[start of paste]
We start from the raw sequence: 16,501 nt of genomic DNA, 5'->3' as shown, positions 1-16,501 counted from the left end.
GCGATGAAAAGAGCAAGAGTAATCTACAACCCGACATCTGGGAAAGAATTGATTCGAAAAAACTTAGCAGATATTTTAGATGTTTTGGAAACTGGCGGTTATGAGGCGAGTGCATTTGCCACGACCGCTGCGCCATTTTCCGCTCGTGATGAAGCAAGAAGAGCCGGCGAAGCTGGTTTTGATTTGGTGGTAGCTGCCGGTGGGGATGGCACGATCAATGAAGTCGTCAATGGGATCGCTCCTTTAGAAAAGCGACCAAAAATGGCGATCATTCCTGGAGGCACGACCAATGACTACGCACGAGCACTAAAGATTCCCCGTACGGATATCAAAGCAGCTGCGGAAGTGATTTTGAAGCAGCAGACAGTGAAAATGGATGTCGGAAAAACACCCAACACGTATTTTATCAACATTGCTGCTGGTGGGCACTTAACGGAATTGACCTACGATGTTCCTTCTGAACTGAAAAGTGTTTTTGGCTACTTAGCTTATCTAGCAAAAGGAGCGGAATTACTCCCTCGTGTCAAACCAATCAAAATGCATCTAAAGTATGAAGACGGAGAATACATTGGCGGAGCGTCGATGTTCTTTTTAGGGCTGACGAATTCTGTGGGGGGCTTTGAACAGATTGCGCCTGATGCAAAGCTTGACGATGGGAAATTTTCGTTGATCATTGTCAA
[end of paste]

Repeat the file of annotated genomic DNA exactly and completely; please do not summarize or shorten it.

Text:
We start from the raw sequence: 16,501 nt of genomic DNA, 5'->3' as shown, positions 1-16,501 counted from the left end.
GCGATGAAAAGAGCAAGAGTAATCTACAACCCGACATCTGGGAAAGAATTGATTCGAAAAAACTTAGCAGATATTTTAGATGTTTTGGAAACTGGCGGTTATGAGGCGAGTGCATTTGCCACGACCGCTGCGCCATTTTCCGCTCGTGATGAAGCAAGAAGAGCCGGCGAAGCTGGTTTTGATTTGGTGGTAGCTGCCGGTGGGGATGGCACGATCAATGAAGTCGTCAATGGGATCGCTCCTTTAGAAAAGCGACCAAAAATGGCGATCATTCCTGGAGGCACGACCAATGACTACGCACGAGCACTAAAGATTCCCCGTACGGATATCAAAGCAGCTGCGGAAGTGATTTTGAAGCAGCAGACAGTGAAAATGGATGTCGGAAAAACACCCAACACGTATTTTATCAACATTGCTGCTGGTGGGCACTTAACGGAATTGACCTACGATGTTCCTTCTGAACTGAAAAGTGTTTTTGGCTACTTAGCTTATCTAGCAAAAGGAGCGGAATTACTCCCTCGTGTCAAACCAATCAAAATGCATCTAAAGTATGAAGACGGAGAATACATTGGCGGAGCGTCGATGTTCTTTTTAGGGCTGACGAATTCTGTGGGGGGCTTTGAACAGATTGCGCCTGATGCAAAGCTTGACGATGGGAAATTTTCGTTGATCATTGTCAA